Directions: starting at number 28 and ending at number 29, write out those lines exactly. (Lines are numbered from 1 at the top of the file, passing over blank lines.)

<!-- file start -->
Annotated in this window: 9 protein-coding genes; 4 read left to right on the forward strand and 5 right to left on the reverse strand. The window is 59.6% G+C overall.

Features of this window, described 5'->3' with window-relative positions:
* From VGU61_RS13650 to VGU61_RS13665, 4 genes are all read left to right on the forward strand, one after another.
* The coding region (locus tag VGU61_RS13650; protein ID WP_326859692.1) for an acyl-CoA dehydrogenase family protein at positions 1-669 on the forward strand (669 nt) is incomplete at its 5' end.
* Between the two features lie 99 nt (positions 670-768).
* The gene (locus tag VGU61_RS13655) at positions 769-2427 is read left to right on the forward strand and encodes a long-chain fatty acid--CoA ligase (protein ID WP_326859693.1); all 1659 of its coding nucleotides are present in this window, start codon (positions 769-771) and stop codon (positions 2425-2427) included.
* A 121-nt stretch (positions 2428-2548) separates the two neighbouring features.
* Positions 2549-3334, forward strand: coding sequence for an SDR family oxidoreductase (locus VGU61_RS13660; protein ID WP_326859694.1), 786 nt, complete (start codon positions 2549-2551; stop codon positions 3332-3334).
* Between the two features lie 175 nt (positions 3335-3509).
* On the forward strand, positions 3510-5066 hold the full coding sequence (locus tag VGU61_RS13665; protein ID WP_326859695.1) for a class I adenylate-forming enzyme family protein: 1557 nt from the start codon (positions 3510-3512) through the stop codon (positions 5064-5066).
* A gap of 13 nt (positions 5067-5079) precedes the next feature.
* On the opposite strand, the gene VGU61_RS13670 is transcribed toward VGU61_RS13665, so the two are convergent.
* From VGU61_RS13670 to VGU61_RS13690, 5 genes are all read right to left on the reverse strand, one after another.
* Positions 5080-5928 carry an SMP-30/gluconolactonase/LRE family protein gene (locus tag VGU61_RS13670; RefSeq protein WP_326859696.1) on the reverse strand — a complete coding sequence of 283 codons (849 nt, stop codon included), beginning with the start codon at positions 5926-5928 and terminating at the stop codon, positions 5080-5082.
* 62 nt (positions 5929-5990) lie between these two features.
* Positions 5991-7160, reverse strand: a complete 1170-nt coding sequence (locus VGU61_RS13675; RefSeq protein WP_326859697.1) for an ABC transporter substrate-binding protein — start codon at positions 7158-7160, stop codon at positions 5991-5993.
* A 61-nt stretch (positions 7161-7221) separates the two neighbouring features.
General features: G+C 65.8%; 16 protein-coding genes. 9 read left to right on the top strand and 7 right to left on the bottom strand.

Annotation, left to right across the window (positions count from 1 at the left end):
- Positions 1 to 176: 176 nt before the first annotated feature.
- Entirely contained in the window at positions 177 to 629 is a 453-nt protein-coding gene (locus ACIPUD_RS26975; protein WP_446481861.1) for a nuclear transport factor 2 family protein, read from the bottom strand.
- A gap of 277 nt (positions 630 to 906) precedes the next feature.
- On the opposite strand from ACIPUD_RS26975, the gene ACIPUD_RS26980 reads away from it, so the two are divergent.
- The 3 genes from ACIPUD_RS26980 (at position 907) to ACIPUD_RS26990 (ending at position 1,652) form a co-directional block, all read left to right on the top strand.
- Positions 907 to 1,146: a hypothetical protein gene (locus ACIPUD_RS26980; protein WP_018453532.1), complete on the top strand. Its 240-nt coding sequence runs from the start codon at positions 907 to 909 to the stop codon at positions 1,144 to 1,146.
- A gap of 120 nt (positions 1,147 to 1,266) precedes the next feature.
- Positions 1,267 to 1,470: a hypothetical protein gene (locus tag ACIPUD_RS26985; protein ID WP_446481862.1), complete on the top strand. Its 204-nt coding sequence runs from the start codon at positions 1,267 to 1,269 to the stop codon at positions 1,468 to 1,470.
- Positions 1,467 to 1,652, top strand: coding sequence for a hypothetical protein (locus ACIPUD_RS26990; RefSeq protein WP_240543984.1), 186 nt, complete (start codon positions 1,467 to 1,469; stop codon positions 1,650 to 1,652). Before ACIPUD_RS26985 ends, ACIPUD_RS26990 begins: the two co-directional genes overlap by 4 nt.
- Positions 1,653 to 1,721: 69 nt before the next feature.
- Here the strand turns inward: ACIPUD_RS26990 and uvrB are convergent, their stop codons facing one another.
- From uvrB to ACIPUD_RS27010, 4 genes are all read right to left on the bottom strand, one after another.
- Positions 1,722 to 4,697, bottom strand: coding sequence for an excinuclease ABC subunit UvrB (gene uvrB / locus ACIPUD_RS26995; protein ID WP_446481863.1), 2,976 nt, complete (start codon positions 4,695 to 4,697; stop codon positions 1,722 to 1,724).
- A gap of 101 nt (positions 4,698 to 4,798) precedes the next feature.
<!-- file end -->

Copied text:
- Positions 1,467 to 1,652, top strand: coding sequence for a hypothetical protein (locus ACIPUD_RS26990; RefSeq protein WP_240543984.1), 186 nt, complete (start codon positions 1,467 to 1,469; stop codon positions 1,650 to 1,652). Before ACIPUD_RS26985 ends, ACIPUD_RS26990 begins: the two co-directional genes overlap by 4 nt.
- Positions 1,653 to 1,721: 69 nt before the next feature.